Lucid Motors initially planned to build 10,000 cars in fiscal year 2023, but early Q3 2023 data published by Lucid today would seem to put that figure in serious jeopardy — if not make it an outright impossibility.
Lucid produced 1,550 cars during Q3 2023, a huge 28.7% drop from the 2,173 cars it produced in the previous quarter. Meanwhile, the company delivered 1,457 cars, a very slight increase over the 1,404 it delivered in Q2 — but that means it’s still accumulating costly inventory. Financial results for Q3 2023 won’t be available until November 7.
With today’s figures, Lucid is nearly 4,000 cars short of its 10,000 unit goal for FY 2023, a number it seems extremely unlikely to make up with Q4 production alone. Lucid’s press release makes no mention of that 10,000 unit figure. This probably shouldn’t be taken as a great sign of its ongoing commitment to those statements.
Lucid has had a tough time moving vehicles — while the Air sedan has received a high degree of praise from the automotive press for its design, execution, and performance, it’s a very expensive car. And with the US consumer economy in a shaky state, luxury purchases like high-end EVs are probably getting put off by a large number of would-be buyers.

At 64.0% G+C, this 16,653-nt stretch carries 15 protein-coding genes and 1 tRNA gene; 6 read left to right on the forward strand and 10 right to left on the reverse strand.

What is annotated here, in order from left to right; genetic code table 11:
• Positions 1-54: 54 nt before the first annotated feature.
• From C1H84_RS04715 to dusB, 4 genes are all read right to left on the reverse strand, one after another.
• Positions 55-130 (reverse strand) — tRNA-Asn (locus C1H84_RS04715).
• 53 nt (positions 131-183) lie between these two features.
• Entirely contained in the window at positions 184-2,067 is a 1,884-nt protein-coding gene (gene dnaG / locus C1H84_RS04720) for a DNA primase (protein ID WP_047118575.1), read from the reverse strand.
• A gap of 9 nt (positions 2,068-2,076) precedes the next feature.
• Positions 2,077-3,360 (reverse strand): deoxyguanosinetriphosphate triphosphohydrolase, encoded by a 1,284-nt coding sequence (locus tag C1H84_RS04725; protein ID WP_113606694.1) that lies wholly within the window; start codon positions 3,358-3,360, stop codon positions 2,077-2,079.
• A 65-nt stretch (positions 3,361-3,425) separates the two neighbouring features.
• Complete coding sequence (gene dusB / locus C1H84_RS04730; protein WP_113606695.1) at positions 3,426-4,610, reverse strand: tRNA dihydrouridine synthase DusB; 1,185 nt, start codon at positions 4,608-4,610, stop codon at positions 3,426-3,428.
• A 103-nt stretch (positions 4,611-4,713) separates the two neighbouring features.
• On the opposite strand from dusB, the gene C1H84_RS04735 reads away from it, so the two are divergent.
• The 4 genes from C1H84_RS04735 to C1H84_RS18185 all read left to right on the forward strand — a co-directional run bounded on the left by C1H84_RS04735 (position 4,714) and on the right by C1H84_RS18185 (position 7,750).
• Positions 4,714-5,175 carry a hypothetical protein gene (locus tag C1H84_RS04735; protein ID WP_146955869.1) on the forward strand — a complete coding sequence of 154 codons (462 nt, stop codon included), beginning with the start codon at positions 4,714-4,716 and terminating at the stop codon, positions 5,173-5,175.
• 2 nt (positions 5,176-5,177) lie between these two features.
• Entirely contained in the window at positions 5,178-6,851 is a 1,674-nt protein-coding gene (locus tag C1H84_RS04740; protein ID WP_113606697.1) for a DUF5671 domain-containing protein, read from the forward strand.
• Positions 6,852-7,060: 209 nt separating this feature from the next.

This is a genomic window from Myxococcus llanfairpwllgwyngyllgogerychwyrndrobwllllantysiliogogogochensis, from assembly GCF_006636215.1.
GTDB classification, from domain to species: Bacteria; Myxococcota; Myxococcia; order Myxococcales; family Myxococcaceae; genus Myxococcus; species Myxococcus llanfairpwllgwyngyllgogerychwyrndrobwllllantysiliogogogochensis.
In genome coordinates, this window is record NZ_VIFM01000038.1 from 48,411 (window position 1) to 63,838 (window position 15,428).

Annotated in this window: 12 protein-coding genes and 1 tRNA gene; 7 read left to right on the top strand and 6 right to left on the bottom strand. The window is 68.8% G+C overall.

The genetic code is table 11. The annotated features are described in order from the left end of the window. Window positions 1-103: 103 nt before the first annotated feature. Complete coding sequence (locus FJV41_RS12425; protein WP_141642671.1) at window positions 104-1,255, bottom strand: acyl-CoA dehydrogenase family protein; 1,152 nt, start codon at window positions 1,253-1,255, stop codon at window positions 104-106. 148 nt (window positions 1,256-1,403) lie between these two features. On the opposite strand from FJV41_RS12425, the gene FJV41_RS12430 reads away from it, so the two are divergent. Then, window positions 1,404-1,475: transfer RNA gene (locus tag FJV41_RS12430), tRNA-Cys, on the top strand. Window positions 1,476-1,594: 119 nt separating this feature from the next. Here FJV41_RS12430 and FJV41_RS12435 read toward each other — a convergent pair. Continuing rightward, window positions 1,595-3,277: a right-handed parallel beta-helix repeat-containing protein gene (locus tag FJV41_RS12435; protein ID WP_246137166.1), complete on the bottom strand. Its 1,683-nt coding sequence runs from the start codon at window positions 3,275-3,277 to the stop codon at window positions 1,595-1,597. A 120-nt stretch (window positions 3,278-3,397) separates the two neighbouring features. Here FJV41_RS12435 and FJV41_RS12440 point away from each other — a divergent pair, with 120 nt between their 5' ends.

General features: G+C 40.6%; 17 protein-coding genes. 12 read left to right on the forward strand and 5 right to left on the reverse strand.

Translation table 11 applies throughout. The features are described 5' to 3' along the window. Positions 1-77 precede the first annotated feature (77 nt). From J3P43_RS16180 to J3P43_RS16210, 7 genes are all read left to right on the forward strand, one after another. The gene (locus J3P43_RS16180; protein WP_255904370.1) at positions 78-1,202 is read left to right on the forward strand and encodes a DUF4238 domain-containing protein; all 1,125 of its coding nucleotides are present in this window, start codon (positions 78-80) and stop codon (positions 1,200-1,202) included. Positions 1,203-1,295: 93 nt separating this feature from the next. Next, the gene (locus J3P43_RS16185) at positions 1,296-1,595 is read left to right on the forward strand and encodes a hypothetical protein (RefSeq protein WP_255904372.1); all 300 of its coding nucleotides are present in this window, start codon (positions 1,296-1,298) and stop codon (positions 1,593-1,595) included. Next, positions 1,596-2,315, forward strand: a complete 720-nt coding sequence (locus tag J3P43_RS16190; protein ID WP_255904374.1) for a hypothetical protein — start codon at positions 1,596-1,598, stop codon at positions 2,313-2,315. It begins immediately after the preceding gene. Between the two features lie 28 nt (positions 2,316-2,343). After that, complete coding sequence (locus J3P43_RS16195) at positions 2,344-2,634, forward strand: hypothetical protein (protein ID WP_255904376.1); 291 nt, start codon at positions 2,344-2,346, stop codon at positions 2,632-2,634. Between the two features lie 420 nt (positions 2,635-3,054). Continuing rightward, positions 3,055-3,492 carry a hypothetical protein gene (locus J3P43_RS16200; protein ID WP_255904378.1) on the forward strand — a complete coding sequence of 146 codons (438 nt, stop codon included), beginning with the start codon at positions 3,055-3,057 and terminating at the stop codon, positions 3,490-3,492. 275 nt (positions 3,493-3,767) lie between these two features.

Lucid notes in its release that 700 in-progress Airs are on the way to Saudi Arabia for final assembly, suggesting that its Q4 delivery numbers could be aided by international sales. Lucid announced it was now eligible for Saudi economic incentives as part of a special economic zone initiative last month.
Here’s Lucid’s release on the figures.
NEWARK, Calif., Oct. 17, 2023 /PRNewswire/ — Lucid Group, Inc. (NASDAQ: LCID), setting new standards for luxury electric experience with the Lucid Air, winner of the 2023 World Luxury Car Award, today announced production and delivery totals for the quarter ended September 30, 2023. Lucid produced 1,550 vehicles during Q3, plus over 700 additional vehicles in transit to Saudi Arabia for final assembly. The company delivered 1,457 vehicles during the same period.*
This is not good news for Lucid Motors. Everyone in the space knows that the company is struggling to sell through stock, and even with drastically lowered Q3 production, it’s still net-positive on its total vehicle inventory. Sitting on cars is an expensive problem to have, and one that compounds when consumers sense there’s something keeping those cars available — often, something they perceive as undesirable.
Lucid may not be catching any breaks from larger economic headwinds, but its decision to launch its brand on a sedan platform in SUV-crazy America is probably the bigger strategic miss overall. It’s hard to imagine Lucid would be in this position if it was selling a 5- or 7-seat luxury crossover. The company’s Gravity SUV is set to arrive in 2024, and it can’t come soon enough.
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